Setting your financial goals header

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Setting financial goals

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Setting Financial Goals
January 2004

The key to short term and long term financial success is setting financial goals. If you have specific, achievable, tangible goals, you have something to aim for. Instead of simply saying to yourself, "I want to have a comfortable retirement" and going about your regular business, you need to outline what that comfortable retirement is. It could be... "I want to have $800,000 when I retire, have my house paid off and I want to have $40,000 a year to spend."

Now that's a financial goal to aim for!

When you set financial goals, it is important to divide them into timeframe groups such as 6 months, 1 year, 3 years, 5 years, 10 years, etc. in the future. The short term goals would be more immediate, such as "I want to replace the washer and dryer", three years may be "I want to buy a new car", 10 years may be, "Pay for 80% of my children's college costs".

To start outlining your financial goals, simply write down what your financial goals are without thinking about what timeframe to put them in. Just brainstorm and come up with as big of a list as you can. Have fun and add specific details to make them more real to you!

After you have your list, start to categorize them into various timeframes. You may find that you may need to consolidate or remove some. Organize columns and fit each goal within it's column timeframe.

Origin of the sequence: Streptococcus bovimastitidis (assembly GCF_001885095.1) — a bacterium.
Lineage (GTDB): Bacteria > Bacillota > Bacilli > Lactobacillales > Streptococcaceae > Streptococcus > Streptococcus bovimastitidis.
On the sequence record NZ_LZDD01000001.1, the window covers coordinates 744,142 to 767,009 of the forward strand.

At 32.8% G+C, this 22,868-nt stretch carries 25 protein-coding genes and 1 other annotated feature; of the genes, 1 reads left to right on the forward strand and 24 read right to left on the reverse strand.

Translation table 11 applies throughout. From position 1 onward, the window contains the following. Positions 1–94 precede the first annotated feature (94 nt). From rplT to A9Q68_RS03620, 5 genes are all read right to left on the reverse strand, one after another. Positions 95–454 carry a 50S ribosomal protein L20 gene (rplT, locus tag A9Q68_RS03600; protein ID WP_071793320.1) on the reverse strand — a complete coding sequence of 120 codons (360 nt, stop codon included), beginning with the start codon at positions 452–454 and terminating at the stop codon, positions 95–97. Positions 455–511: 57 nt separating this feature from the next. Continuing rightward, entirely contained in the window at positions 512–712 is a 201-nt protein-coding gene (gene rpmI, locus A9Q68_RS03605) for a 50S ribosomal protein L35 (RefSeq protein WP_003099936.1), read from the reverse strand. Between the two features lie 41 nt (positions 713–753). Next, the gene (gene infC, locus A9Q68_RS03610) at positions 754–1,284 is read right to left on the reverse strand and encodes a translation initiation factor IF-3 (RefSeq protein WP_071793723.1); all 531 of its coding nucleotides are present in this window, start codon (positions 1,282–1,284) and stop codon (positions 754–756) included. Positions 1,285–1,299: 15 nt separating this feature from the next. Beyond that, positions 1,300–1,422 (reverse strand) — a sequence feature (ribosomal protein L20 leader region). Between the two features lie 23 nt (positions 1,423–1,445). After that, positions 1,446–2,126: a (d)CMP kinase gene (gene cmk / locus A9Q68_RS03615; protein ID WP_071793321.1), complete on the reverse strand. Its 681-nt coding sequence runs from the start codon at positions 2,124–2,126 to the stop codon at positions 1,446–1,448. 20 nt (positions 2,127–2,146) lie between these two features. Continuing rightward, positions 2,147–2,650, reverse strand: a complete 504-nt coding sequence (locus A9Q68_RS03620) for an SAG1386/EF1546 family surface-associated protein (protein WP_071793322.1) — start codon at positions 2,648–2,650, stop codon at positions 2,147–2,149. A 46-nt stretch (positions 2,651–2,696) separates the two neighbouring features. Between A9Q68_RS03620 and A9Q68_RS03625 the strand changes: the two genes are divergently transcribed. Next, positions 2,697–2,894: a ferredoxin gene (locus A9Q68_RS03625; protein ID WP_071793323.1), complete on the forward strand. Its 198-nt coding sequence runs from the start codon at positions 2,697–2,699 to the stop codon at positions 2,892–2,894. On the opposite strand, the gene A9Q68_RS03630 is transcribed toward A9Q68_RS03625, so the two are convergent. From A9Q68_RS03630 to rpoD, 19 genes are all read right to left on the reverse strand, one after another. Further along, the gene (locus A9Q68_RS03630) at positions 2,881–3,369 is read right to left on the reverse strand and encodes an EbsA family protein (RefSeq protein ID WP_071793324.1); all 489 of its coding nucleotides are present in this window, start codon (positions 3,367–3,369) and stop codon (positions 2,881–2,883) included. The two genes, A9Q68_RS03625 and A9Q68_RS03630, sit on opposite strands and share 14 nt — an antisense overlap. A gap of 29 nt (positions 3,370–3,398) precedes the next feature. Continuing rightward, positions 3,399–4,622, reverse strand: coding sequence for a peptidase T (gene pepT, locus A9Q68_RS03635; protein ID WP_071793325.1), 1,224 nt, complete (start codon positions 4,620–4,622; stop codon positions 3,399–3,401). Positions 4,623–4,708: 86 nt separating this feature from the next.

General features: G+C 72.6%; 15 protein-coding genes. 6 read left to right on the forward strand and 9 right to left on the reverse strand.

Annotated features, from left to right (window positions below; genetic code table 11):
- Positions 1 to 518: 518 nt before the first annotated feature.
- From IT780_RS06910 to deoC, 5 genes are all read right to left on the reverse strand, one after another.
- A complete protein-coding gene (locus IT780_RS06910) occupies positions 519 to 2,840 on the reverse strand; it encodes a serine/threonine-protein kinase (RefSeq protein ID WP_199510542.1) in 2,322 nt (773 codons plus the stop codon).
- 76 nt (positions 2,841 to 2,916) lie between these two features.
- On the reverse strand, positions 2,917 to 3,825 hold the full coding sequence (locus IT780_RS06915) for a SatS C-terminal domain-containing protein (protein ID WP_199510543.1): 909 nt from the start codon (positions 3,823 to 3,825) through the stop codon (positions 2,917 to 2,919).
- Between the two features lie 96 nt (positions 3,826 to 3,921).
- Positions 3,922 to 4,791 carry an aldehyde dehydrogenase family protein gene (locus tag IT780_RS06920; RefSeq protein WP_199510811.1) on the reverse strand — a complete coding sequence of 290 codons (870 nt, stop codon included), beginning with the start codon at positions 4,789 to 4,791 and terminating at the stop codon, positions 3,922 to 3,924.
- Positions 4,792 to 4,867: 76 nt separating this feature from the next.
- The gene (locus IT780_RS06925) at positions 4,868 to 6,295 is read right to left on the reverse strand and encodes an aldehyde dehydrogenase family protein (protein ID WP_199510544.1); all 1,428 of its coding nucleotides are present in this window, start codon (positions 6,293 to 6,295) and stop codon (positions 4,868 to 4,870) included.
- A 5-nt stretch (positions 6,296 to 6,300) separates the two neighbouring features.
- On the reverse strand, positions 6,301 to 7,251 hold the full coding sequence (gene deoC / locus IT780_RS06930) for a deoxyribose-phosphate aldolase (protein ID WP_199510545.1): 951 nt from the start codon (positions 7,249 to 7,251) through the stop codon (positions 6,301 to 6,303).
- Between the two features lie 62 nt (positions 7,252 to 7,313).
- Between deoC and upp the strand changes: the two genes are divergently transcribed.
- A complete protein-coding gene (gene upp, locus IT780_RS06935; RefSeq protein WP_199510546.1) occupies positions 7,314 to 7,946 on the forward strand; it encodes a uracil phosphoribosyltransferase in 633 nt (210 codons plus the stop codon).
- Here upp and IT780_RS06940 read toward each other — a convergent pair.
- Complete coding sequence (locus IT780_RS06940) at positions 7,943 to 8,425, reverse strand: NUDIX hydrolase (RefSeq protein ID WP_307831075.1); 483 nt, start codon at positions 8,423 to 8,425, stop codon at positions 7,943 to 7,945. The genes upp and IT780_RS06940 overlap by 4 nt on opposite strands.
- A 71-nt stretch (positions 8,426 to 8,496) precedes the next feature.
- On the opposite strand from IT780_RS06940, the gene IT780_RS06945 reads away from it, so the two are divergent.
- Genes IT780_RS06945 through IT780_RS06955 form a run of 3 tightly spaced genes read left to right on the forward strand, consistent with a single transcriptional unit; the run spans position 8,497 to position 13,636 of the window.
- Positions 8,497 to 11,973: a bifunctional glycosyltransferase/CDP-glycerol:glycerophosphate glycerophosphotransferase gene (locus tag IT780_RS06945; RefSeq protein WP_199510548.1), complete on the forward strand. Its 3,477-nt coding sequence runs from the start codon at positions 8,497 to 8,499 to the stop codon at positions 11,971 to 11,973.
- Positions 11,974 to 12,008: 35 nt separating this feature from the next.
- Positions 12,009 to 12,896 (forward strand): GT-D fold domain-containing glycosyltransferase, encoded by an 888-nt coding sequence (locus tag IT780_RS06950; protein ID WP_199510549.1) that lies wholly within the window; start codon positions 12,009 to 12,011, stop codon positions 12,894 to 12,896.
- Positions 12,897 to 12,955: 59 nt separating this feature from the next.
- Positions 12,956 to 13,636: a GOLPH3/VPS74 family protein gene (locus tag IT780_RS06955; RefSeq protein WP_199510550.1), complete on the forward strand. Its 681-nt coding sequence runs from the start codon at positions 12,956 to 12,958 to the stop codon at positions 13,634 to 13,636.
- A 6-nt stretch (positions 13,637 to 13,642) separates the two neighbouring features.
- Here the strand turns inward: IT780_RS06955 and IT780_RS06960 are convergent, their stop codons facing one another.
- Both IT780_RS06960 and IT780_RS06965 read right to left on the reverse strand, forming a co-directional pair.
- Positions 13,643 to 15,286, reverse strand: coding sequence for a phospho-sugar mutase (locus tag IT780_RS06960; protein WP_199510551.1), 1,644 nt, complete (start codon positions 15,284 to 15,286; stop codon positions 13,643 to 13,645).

The third and most important step is to figure out how to achieve these goals! This is where developing a family or personal budget come into play. You may need to consolidate your credit card debt by using a home equity loan. What is so very important with this step is to match your goals by timeframe with your goals that you categorized. For example, you may calculate that if you want to buy a car in 3 years, you will need to set aside $150 a month. Or if another goal is to have $80,000 for your child's education, you need to open up a 529 college savings plan and put $300 a month away.

Match your financial goal with actions that you take today!

Finally, it is very important to reevaluate your progress periodically. Maybe every 3 months (4 times a year), sit down and see how well you are progressing. If you find that you have not saved enough, find out why. Are you eating out for lunch at work instead of brown bagging it? Going out to dinner too often?

Remember that setting financial goals involves delayed gratification in some ways. Try to associate bringing your lunch to work with the pleasure in knowing that you are taking action for a pleasant financial retirement, or living in a home that is completely paid off!

If you prefer to get really automate the budgeting process, consider Quicken. I have used Quicken for over 10 years and recommend it 100%. Click here to download and get started with Quicken Premier.


Picture - household budgeting


Todays Tip!

I've saved thousands for my kids college fund without contributing one cent!

Click Here to Find Out How!